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  16. Dennis Horne (2,320 comments) says:

    I suspect Bill Sutch got far more useful information from the Soviets in Wellington than they ever got from him.

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  17. hj (6,807 comments) says:

    In the present context does it matter? Back then we were nationalistic, whereas now we embrace globalisation and transactions are between individuals rather than nations. As the man from Harcourts Shanghai opined (Nine to Noon)

    “We’re all New Zealanders, we all love the country so I think it’s healthy for us to have the debate and make the right decisions for our country…. but hey!…. young people coming through see it as “our planet” rather than “our country”

    http://static.radionz.net.nz/assets/audio_item/0011/2385074/mnr-20100824-0842-More_than_800-million_dollars_worth_of_property_on_display-m048.asx

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  18. MrTips (150 comments) says:

    Be very careful as Mr Davey appears to be alive.

    I would hardly describe being associated with Labour as living…..

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  19. mjw (389 comments) says:

    “I have here in my hand a list of two hundred and five (people) that were known … as being members of the Communist Party and who nevertheless are still working and shaping the policy of the State …”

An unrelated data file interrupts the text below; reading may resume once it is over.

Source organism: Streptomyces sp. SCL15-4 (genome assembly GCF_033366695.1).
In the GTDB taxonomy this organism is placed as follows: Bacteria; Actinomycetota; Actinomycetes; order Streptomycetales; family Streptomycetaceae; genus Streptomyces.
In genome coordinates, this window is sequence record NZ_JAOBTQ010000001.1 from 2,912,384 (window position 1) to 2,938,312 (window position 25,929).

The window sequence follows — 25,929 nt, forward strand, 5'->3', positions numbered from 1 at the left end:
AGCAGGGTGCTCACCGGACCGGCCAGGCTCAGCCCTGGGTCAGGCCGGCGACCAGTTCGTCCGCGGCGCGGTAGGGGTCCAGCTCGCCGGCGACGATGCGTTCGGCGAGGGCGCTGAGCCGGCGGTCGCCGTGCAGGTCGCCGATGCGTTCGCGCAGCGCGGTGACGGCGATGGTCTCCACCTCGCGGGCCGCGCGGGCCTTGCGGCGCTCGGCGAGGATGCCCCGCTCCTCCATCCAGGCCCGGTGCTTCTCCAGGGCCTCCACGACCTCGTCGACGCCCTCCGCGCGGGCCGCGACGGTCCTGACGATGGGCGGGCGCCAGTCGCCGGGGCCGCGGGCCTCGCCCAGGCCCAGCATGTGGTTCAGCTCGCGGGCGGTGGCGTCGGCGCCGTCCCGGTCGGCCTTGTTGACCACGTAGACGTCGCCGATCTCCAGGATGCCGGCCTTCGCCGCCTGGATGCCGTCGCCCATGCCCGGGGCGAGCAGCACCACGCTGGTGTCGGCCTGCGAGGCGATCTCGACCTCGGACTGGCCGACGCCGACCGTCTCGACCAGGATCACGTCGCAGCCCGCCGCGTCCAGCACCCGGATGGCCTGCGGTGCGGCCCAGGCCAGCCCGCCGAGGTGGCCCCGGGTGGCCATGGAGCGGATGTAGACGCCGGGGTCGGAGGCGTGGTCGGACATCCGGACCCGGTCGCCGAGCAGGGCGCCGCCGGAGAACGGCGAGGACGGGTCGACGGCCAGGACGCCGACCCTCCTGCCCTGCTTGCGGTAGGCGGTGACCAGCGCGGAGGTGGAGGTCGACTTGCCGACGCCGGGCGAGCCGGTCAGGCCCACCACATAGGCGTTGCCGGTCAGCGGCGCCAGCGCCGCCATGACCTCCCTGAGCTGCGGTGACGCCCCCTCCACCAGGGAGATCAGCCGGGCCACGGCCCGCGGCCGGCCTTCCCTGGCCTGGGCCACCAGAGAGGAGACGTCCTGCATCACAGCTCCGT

I think we are beyond reliving history as tragedy. We are now completely overwhelmed by farce.

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  20. Odakyu-sen (568 comments) says:

    Cicero is on the money.

    If you can see your “enemy,” you’re halfway to beating him.

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  21. mjw (389 comments) says:

    Odakyu-sen: Another way to look at it would be to say that Cicero was self-serving and self-justifying. He had executed citizens without trial before they had done anything wrong (conspiracy was not then a legal concept) so he had to dress it up in coils of angry rhetoric. The people he killed had no right of reply, being dead. But I imagine they would have said that an even greater threat was the state that oppressed its citizens in the name of security.

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  22. hj (6,807 comments) says:

    @ EAD
    Reminds me of Cicero’s quote:

    “A nation can survive its fools, and even the ambitious. But it cannot survive treason from within.
    ………

    http://publicaddress.net/speaker/what-diversity-dividend/

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  23. Liam Hehir (123 comments) says:

    My problem is not communism per se.

    I have to say I have a problem with communism per se. I don’t mind being called a moral absolutist on that one because the theory proved a murderous system wherever it was put into practice. 100 million (or near enough) killed in the 20th century – most of them outside he USSR.

    Whatever flip tu quoqe somebody might level at capitalism, I’m pretty secure in the knowledge that it’s not the totalitarian killing machine communism was.

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  24. RRM (9,769 comments) says:

    What sort of information could Sutch have given the USSR that could have been detrimental to NZ security?

    Where the keys for the 12 jets were kept?

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  25. Ross Nixon (614 comments) says:

    “My problem is not communism” – Helen Clark

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  26. questions (192 comments) says: